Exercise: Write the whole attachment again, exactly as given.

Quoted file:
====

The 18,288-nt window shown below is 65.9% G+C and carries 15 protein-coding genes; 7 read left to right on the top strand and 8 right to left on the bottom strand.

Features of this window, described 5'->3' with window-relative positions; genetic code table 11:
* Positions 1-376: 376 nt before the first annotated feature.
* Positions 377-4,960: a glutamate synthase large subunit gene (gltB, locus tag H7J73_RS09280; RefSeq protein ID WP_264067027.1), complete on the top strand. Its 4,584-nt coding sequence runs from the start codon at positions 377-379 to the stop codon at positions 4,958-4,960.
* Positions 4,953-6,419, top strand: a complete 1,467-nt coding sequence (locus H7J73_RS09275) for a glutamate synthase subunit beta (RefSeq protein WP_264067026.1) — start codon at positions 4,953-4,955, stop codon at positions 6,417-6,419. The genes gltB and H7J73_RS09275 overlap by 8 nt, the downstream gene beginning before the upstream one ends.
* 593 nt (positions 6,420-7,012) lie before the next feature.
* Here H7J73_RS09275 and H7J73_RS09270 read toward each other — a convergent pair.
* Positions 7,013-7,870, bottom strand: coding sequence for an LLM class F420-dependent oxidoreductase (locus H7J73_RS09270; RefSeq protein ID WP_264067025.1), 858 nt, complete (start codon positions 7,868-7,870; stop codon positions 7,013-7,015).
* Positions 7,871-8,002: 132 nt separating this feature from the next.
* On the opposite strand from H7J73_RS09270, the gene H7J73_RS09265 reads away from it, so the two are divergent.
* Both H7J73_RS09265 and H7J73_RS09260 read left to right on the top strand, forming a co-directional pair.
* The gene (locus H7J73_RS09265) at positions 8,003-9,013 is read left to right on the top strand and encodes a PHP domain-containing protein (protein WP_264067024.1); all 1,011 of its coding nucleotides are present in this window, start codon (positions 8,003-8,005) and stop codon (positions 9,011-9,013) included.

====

The 18,288-nt window shown below is 65.9% G+C and carries 15 protein-coding genes; 7 read left to right on the top strand and 8 right to left on the bottom strand.

Features of this window, described 5'->3' with window-relative positions; genetic code table 11:
* Positions 1-376: 376 nt before the first annotated feature.
* Positions 377-4,960: a glutamate synthase large subunit gene (gltB, locus tag H7J73_RS09280; RefSeq protein ID WP_264067027.1), complete on the top strand. Its 4,584-nt coding sequence runs from the start codon at positions 377-379 to the stop codon at positions 4,958-4,960.
* Positions 4,953-6,419, top strand: a complete 1,467-nt coding sequence (locus H7J73_RS09275) for a glutamate synthase subunit beta (RefSeq protein WP_264067026.1) — start codon at positions 4,953-4,955, stop codon at positions 6,417-6,419. The genes gltB and H7J73_RS09275 overlap by 8 nt, the downstream gene beginning before the upstream one ends.
* 593 nt (positions 6,420-7,012) lie before the next feature.
* Here H7J73_RS09275 and H7J73_RS09270 read toward each other — a convergent pair.
* Positions 7,013-7,870, bottom strand: coding sequence for an LLM class F420-dependent oxidoreductase (locus H7J73_RS09270; RefSeq protein ID WP_264067025.1), 858 nt, complete (start codon positions 7,868-7,870; stop codon positions 7,013-7,015).
* Positions 7,871-8,002: 132 nt separating this feature from the next.
* On the opposite strand from H7J73_RS09270, the gene H7J73_RS09265 reads away from it, so the two are divergent.
* Both H7J73_RS09265 and H7J73_RS09260 read left to right on the top strand, forming a co-directional pair.
* The gene (locus H7J73_RS09265) at positions 8,003-9,013 is read left to right on the top strand and encodes a PHP domain-containing protein (protein WP_264067024.1); all 1,011 of its coding nucleotides are present in this window, start codon (positions 8,003-8,005) and stop codon (positions 9,011-9,013) included.